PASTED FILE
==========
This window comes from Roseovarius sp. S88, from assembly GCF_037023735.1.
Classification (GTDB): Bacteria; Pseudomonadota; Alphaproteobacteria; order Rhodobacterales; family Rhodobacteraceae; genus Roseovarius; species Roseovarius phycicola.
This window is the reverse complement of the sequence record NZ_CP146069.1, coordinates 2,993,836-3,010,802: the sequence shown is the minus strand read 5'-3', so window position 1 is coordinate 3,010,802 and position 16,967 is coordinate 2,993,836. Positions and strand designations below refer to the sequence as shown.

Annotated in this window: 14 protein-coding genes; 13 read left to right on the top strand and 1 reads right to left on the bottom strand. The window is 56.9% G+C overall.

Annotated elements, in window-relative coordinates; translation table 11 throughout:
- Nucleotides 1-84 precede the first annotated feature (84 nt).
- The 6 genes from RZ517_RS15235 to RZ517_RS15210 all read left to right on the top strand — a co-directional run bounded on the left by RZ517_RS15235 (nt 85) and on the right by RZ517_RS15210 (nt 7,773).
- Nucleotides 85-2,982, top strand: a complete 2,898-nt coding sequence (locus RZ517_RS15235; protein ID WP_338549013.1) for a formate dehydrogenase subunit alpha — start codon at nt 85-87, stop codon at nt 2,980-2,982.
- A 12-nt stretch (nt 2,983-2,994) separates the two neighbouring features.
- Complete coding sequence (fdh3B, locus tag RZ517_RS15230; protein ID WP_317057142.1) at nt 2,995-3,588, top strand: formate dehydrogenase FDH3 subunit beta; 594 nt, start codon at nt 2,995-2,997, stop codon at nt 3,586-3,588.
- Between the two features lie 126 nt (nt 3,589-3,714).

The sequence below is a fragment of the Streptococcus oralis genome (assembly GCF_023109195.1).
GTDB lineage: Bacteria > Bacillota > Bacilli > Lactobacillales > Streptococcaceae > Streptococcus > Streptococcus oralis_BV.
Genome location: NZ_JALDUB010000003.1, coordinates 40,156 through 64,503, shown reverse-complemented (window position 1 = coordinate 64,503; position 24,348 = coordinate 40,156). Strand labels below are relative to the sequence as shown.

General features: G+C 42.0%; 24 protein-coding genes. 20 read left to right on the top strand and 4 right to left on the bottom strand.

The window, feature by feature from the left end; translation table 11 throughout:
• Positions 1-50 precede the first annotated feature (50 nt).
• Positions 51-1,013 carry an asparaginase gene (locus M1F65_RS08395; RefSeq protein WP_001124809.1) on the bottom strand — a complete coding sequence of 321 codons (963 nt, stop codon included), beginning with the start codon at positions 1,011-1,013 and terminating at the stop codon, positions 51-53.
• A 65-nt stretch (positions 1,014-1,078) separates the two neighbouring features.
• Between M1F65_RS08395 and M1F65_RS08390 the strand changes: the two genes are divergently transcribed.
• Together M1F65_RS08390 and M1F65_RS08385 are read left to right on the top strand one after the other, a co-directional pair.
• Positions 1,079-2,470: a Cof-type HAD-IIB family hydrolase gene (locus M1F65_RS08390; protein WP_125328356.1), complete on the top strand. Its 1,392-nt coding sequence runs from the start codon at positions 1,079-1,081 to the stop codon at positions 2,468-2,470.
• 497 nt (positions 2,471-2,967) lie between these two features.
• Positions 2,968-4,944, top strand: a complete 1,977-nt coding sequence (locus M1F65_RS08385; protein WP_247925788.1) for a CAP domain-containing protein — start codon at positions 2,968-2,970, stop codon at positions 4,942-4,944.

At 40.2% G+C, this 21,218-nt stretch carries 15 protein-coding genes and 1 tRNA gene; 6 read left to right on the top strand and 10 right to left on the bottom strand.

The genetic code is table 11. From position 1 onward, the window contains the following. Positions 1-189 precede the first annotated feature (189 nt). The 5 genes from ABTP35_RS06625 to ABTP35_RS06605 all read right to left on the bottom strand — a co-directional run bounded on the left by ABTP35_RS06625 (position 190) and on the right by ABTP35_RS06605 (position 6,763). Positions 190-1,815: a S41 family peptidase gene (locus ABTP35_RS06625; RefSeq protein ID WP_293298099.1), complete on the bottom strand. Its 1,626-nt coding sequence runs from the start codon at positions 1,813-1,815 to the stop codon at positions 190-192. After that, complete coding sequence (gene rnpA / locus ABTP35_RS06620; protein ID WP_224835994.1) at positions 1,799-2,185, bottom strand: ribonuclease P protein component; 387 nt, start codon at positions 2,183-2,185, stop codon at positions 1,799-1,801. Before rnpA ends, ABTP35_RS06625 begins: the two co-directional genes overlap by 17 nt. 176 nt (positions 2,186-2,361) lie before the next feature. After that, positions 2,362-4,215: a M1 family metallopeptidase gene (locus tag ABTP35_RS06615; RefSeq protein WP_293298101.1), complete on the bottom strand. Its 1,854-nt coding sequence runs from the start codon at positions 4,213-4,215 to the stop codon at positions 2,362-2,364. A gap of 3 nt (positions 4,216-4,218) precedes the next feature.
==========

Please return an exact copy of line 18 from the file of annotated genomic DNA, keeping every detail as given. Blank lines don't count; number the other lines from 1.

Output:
• Positions 51-1,013 carry an asparaginase gene (locus M1F65_RS08395; RefSeq protein WP_001124809.1) on the bottom strand — a complete coding sequence of 321 codons (963 nt, stop codon included), beginning with the start codon at positions 1,011-1,013 and terminating at the stop codon, positions 51-53.